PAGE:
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83 Cards in this Set

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  • Back
What is the formula for blood pressure?
Explain the "vicious cycle of heart failure"
Poor ventricular performance --> poor perfusion --> body increases vasoconstriction, increases Na retention --> increases ventricular dilation...

This is a "non-correcting cycle"
According to the Starling Curve, ______ _______ increases with LVFP.
According to the Starling Curve, CARDIAC OUTPUT increases with LVFP.
Name four important inotropes
1. Digoxin
2. Dobutamine
3. Dopamine
4. Inamrinone
Digoxin: M of A
Na/K ATPase
Dobutamine: what does it do?
beta-1 agonist
Dopamine: what does it do?
beta-agonist, NE release
Digoxin: M of A
Inhibit Na/K ATPase --> intracellular Na up --> Na/Ca exchanger can't function, so intracellular Ca rises --> contractility up
Digoxin: derived from what?
Digoxin: pharmacology
Long half-life (1.5 -2 days, thus hard to get rid of if things go wrong)
Typically given as a loading dose followed by maintenance.
Digoxin: Major clinical impact
Reduction in the number of hospitalizations due to CHF
Digoxin: What does it do?
Improves contractility
Inhibits AV node conduction
Digoxin: elimination
Renal - may require dose adjustment
Digoxin: alternate names?
Digitalis, Foxglove
Digoxin: AE
- Increased automaticity
- Heart block
- Hyperkalemia ("You can't have Dig tox without hyperK)
- "Van Gogh" like visual changes
- GI effects
Digoxin: drug interactions
Interacts with many other CV agents (amiodarone)
Digoxin: antidote
Binding antibody
"You can't have digoxin toxicity without ____________."
"You can't have digoxin toxicity without HYPERKALEMIA."
Dobutamine: route
Dobutamine: what is it?
Potent beta-1 agonist with peripheral alpha-1 activity (keeps BP steady)

Good because doesn't stimulate beta-2 receptors in the skeletal muscules, causing hypotension.
Dobutamine: what does it do?
- Increases CO

- Reduces heart filling pressures

- Lowers TPR (i.e. the increased tone seen with hypoperfusion goes away)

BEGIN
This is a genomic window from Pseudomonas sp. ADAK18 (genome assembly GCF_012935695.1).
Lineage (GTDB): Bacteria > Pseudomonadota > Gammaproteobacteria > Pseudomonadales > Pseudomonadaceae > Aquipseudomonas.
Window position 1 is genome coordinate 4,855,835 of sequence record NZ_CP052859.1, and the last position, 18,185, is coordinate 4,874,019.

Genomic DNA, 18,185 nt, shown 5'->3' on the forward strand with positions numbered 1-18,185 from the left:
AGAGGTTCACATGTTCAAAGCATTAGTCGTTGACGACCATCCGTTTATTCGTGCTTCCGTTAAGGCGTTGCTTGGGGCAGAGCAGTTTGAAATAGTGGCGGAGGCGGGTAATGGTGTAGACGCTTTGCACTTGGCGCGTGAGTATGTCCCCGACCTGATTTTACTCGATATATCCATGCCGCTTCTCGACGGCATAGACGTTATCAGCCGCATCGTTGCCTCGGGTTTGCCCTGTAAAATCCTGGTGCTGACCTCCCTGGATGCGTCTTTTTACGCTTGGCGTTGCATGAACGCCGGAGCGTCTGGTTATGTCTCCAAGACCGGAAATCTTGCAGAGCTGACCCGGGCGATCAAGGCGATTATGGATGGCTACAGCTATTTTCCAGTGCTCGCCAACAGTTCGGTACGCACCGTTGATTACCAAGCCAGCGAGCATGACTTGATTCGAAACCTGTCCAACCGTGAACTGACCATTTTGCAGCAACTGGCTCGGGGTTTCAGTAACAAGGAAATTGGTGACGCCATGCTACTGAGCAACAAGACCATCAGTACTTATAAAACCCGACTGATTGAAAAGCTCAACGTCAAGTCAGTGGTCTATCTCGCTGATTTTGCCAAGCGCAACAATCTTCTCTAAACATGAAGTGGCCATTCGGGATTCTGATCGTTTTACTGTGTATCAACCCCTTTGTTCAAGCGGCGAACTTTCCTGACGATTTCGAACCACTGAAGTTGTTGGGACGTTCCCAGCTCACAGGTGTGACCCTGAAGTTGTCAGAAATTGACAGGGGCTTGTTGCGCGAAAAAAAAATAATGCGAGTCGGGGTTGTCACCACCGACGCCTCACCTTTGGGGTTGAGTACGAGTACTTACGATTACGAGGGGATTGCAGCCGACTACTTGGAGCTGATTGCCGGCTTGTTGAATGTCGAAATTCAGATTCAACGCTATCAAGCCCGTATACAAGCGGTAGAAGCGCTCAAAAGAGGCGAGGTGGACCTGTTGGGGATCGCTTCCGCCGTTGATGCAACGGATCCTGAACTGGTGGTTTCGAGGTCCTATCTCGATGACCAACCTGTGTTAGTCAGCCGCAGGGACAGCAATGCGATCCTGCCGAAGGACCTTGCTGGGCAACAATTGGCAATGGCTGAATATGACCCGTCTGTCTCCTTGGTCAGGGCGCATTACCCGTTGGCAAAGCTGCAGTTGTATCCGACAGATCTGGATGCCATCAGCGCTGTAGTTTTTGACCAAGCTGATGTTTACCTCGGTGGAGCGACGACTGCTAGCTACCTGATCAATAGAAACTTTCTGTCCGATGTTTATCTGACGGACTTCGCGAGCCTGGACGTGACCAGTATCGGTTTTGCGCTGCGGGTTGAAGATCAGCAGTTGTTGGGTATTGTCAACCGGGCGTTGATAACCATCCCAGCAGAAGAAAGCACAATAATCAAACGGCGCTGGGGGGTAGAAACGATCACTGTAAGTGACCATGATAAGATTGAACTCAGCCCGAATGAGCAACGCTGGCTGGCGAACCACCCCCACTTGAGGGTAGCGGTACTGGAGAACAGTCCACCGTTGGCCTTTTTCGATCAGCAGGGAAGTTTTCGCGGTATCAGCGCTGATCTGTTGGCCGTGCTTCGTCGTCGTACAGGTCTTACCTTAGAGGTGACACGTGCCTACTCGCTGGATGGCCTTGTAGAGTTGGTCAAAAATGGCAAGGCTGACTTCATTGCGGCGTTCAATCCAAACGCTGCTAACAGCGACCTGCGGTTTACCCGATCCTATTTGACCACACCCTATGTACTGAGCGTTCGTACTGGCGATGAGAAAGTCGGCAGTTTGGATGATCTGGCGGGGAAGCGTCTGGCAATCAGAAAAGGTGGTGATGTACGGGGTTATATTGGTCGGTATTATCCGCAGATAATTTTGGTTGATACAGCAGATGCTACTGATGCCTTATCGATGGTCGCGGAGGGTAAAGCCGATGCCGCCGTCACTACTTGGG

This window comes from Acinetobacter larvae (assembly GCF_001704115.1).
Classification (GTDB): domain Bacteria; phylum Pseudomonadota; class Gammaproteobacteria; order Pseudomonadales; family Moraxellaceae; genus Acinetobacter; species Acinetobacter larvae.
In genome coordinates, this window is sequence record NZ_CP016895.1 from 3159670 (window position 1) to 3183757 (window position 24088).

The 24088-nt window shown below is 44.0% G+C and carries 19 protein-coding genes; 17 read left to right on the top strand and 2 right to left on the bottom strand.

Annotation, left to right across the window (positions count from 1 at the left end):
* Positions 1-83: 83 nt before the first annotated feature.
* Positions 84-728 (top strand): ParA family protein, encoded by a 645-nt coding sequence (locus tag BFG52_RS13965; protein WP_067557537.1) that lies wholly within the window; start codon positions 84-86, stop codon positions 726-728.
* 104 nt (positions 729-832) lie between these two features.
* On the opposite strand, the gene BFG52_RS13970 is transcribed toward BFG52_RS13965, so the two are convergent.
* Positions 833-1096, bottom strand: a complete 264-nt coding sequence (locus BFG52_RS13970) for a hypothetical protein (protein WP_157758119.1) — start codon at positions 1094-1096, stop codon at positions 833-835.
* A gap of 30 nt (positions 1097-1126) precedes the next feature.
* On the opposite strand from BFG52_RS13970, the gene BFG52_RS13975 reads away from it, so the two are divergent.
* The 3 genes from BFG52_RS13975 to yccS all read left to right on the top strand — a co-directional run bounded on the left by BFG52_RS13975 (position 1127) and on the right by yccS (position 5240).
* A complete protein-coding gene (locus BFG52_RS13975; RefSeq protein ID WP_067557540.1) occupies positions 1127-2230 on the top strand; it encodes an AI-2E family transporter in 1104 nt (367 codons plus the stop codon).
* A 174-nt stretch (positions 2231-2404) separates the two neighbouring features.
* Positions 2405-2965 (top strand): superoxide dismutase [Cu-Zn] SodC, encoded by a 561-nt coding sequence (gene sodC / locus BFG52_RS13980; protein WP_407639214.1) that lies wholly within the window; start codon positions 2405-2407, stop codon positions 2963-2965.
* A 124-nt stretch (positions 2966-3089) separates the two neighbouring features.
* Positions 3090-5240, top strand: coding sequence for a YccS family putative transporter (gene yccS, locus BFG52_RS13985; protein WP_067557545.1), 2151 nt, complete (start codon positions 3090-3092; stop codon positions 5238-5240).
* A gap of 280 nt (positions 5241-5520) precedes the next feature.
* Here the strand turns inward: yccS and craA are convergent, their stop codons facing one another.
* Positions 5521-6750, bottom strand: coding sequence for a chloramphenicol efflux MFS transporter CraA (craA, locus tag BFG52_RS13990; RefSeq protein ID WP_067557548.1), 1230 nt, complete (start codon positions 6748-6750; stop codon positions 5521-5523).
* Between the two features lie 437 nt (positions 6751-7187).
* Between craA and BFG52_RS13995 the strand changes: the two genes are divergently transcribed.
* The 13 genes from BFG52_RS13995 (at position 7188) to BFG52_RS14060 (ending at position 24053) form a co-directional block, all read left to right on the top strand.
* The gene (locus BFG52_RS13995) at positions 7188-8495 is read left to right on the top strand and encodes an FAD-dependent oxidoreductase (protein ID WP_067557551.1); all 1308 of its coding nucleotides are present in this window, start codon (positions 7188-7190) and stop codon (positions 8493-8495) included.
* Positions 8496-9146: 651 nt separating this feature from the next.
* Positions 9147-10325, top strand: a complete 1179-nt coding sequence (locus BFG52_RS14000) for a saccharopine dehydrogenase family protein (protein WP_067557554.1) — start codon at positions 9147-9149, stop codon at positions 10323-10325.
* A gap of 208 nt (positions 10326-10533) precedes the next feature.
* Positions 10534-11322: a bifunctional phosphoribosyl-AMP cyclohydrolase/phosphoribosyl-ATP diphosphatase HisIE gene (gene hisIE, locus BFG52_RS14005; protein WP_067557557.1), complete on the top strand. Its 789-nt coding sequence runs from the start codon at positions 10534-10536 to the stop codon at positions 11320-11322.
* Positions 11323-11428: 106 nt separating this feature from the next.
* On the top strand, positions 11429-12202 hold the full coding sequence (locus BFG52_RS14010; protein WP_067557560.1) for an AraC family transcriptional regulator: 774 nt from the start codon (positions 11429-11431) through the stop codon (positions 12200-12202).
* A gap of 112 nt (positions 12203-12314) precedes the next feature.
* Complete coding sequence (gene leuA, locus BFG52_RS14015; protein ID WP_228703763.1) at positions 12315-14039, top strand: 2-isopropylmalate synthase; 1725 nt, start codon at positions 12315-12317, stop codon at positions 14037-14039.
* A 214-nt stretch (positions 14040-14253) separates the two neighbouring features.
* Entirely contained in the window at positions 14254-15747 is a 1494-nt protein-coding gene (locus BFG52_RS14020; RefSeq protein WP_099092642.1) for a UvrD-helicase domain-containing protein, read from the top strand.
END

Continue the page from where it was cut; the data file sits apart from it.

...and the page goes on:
Dobutamine: major problems associated with what?
With increased HR and myocardial oxygen demand
"Dobutamine Holiday": what is it?
When a patient is admitted and put on IV dobutamine to transiently improve myocardial performance.
Dobutamine: does it improve mortality?
Dopamine: route
Dopamine: what does it do?
Beta-1 agonist, releases NE

Raises BP, improves contractility.
Dopamine: used most often to do what?
To raise BP
Dopamine: AE
Tachycardia, increased myocardial oxygen demand, can lower the threshold for arrhythmias.

Dopamine is essentially "flogging the system"

Can make those with coronary artery stenosis very ischemic
Dopamine: effects at low dose, effects at high dose
At low dose: can cause some vasoconstriction

At high dose: beta-1 activity and NE release.

NE release is not so good, so is only used in the short term
Dopamine: used mainly for what?
BP control
Inamrinone: what is it?
A phosphodiesterase inhibitor used to treat CHF

An agent of last resort, after dobutamine
Inamrinone: route
Oral forms not available due to toxicity and increased mortality (milrinone)
Inamrinone: AE
Cardiac arrhythmias, hypotension
Inamrinone: M of A?
Inhibits phosphodiesterase (which degrades cAMP) --> increased intracellular cAMP.

Targets both the vasculature and the heart.

cAMP up in the heart = revs up
cAMP in periphery = vasodilation
Levosimendan: availability
Only available outside the US
Levosimendan: what does it do?
Sensitizes myocytes to ambient Ca levels --> works to provide more inotropy from endogenous levels of catecholamines.
Levosimendan: M of A
Binds to cardiac troponin C in a calcium-dependant manner